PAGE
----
Lubka Kolessa was born in Lvov, Ukraine, May 19, 1902. Her family was a musical one and she began her piano studies with her grandmother, who had studied with Karl Mikuli, a Chopin pupil. Her thirteen-year younger sister Christia became an accomplished cellist and other members of her family were musicologists, composers and conductors.
Vienna and Emil von Sauer
While still a child, Lubka’s father moved the family to Vienna, where she received the highest possible training at the Royal and Imperial Academy of Music, where her teachers were Louis Thern and Emil von Sauer, a former Liszt pupil. Later she became Sauer’s assistant. She began her performing career at the age of thirteen, and was well on her way to international acclaim a few years later.
After proving herself on the concert stage, Kolessa went for further study with the virtuoso pianist Eugen d’Albert and studied Beethoven Sonatas and Concerti with Wilhelm Furtwangler. Kolessa made her symphonic debt with Furtwangler conducting in Leipsig, January 18, 1923, playing the F Minor Concerto by Frederic Chopin. She played a great deal of Chopin throughout her career and was most successful as she had a beautiful touch and a thorough understanding of his music.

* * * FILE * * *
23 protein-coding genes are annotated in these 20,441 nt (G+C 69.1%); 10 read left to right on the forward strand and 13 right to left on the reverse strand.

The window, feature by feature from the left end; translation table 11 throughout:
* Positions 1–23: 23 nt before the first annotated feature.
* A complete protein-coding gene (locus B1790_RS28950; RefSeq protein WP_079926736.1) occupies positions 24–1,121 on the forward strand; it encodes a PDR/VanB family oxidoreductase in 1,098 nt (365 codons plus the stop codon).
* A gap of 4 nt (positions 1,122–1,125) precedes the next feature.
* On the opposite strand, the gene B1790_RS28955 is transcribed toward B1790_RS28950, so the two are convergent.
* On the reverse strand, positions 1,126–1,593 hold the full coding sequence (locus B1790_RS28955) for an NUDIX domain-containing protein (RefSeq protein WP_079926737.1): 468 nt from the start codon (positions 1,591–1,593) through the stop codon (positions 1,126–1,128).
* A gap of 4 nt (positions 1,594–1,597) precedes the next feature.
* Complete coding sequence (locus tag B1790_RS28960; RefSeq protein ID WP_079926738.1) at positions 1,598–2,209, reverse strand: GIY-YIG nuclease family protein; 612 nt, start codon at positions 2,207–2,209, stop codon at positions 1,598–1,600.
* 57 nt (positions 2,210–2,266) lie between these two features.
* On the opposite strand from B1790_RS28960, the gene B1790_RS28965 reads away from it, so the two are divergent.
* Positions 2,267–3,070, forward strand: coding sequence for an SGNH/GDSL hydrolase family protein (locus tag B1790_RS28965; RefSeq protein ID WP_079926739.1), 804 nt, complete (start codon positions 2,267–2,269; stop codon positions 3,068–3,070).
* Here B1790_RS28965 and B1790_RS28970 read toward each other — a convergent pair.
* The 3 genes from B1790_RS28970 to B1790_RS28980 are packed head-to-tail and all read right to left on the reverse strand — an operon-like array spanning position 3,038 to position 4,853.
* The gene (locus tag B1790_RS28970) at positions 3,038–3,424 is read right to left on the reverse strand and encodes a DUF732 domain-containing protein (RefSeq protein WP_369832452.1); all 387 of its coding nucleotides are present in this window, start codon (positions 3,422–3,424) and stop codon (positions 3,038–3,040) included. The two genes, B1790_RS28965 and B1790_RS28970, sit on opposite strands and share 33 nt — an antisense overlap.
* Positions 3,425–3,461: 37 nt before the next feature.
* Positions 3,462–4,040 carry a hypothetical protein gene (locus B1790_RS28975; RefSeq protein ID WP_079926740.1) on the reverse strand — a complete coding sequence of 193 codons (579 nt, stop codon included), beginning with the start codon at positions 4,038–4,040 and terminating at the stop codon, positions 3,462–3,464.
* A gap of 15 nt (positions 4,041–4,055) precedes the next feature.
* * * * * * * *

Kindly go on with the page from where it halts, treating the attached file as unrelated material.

Famous Symphonic Conductors
Kolessa played with the best conductors in Europe, including Richard Strauss, Felix Weingartner, Sir Henry Wood, Hans Kindler, Leo Blech, Willem Mengelberg, Karl Bohm, Herbert von Karajan, Eugen Jochum, Walter Hendl and Hermann Scherchen, a veritable who’s who of conductors.
Newspaper Reviews from New York, Washington and Canada
Her first appearance in Canada was arranged for her by the Princess Alice, sister to King George VI. From that time on she was sought after as soloist and recitalist. Concert reviews were enthusiastic and went from “creating music of matchless beauty,” which was written by Doc Savage, Toronto, to “a master of the keyboard,” in the Washington Post, to “her innate musicality and delicacy of style”by the New York Times’ Harold Taubman, to “breadth of style and impassioned sweep,” by Jerome Bohm of the New York Herald Tribune.
Lubka Kolessa as a Teacher
From 1950 on Kolessa was considered the master teacher at the now Royal Conservatory of Music in Toronto. She taught many who went on to professional careers, including Mario Bernardi, Clermont Pepin, Howard Brown and others. She married a British diplomat, Tracy Phillips and had a son Igor. The marriage broke up after several years.
Unfortunately, Kolessa became a recluse in her later years, perhaps preferring to be remembered as a beautiful young artist and not as a woman in her eighties or nineties. After an alleged love affair with a faculty member at the Conservatory, Kolessa was dismissed ( the man stayed on) and from then on travelled between Toronto and Montreal teaching. She died in Toronto at the age of ninety-five in August of 1997.